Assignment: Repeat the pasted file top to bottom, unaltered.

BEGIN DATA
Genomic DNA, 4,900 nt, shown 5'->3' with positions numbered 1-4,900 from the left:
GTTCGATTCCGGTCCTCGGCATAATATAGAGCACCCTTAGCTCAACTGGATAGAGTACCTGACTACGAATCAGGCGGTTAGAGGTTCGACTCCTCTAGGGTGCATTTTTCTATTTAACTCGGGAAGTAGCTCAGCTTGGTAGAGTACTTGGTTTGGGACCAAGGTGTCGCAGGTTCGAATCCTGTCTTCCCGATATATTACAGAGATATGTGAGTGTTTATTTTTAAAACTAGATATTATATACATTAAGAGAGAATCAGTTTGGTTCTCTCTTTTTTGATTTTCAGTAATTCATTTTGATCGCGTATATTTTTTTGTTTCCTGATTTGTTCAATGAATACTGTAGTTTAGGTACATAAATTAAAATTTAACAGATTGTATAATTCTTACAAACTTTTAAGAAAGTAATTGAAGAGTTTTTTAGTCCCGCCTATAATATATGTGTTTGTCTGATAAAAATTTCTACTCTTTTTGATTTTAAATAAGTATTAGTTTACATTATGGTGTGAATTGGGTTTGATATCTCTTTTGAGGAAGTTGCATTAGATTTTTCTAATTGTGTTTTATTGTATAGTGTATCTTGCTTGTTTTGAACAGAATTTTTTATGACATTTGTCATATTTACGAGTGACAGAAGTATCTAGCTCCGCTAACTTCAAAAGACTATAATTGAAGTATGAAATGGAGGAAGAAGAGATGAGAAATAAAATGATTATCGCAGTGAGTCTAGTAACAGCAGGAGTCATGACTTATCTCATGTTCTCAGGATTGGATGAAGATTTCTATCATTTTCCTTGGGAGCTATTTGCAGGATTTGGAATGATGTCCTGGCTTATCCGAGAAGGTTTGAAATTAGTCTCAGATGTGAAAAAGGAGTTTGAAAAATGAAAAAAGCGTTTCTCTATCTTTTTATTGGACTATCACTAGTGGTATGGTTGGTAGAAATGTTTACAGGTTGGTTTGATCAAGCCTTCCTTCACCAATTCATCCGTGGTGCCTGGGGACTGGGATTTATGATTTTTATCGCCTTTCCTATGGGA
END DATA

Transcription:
Genomic DNA, 4,900 nt, shown 5'->3' with positions numbered 1-4,900 from the left:
GTTCGATTCCGGTCCTCGGCATAATATAGAGCACCCTTAGCTCAACTGGATAGAGTACCTGACTACGAATCAGGCGGTTAGAGGTTCGACTCCTCTAGGGTGCATTTTTCTATTTAACTCGGGAAGTAGCTCAGCTTGGTAGAGTACTTGGTTTGGGACCAAGGTGTCGCAGGTTCGAATCCTGTCTTCCCGATATATTACAGAGATATGTGAGTGTTTATTTTTAAAACTAGATATTATATACATTAAGAGAGAATCAGTTTGGTTCTCTCTTTTTTGATTTTCAGTAATTCATTTTGATCGCGTATATTTTTTTGTTTCCTGATTTGTTCAATGAATACTGTAGTTTAGGTACATAAATTAAAATTTAACAGATTGTATAATTCTTACAAACTTTTAAGAAAGTAATTGAAGAGTTTTTTAGTCCCGCCTATAATATATGTGTTTGTCTGATAAAAATTTCTACTCTTTTTGATTTTAAATAAGTATTAGTTTACATTATGGTGTGAATTGGGTTTGATATCTCTTTTGAGGAAGTTGCATTAGATTTTTCTAATTGTGTTTTATTGTATAGTGTATCTTGCTTGTTTTGAACAGAATTTTTTATGACATTTGTCATATTTACGAGTGACAGAAGTATCTAGCTCCGCTAACTTCAAAAGACTATAATTGAAGTATGAAATGGAGGAAGAAGAGATGAGAAATAAAATGATTATCGCAGTGAGTCTAGTAACAGCAGGAGTCATGACTTATCTCATGTTCTCAGGATTGGATGAAGATTTCTATCATTTTCCTTGGGAGCTATTTGCAGGATTTGGAATGATGTCCTGGCTTATCCGAGAAGGTTTGAAATTAGTCTCAGATGTGAAAAAGGAGTTTGAAAAATGAAAAAAGCGTTTCTCTATCTTTTTATTGGACTATCACTAGTGGTATGGTTGGTAGAAATGTTTACAGGTTGGTTTGATCAAGCCTTCCTTCACCAATTCATCCGTGGTGCCTGGGGACTGGGATTTATGATTTTTATCGCCTTTCCTATGGGA